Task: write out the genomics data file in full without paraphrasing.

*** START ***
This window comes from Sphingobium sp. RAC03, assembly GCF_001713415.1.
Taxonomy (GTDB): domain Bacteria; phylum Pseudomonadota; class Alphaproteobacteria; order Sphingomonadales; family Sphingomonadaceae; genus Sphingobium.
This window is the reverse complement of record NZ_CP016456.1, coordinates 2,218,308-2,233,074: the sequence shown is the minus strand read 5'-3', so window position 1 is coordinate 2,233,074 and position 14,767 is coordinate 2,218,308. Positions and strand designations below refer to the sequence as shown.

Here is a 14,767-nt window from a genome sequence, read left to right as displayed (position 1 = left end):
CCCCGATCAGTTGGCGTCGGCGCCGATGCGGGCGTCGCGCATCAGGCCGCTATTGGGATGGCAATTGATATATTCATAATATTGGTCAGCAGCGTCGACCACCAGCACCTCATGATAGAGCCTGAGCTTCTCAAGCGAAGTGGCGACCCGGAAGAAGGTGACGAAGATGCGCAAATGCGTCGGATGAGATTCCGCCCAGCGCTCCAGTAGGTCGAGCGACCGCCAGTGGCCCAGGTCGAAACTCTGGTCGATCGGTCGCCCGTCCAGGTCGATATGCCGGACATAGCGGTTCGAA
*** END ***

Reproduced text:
This window comes from Sphingobium sp. RAC03, assembly GCF_001713415.1.
Taxonomy (GTDB): domain Bacteria; phylum Pseudomonadota; class Alphaproteobacteria; order Sphingomonadales; family Sphingomonadaceae; genus Sphingobium.
This window is the reverse complement of record NZ_CP016456.1, coordinates 2,218,308-2,233,074: the sequence shown is the minus strand read 5'-3', so window position 1 is coordinate 2,233,074 and position 14,767 is coordinate 2,218,308. Positions and strand designations below refer to the sequence as shown.

Here is a 14,767-nt window from a genome sequence, read left to right as displayed (position 1 = left end):
CCCCGATCAGTTGGCGTCGGCGCCGATGCGGGCGTCGCGCATCAGGCCGCTATTGGGATGGCAATTGATATATTCATAATATTGGTCAGCAGCGTCGACCACCAGCACCTCATGATAGAGCCTGAGCTTCTCAAGCGAAGTGGCGACCCGGAAGAAGGTGACGAAGATGCGCAAATGCGTCGGATGAGATTCCGCCCAGCGCTCCAGTAGGTCGAGCGACCGCCAGTGGCCCAGGTCGAAACTCTGGTCGATCGGTCGCCCGTCCAGGTCGATATGCCGGACATAGCGGTTCGAA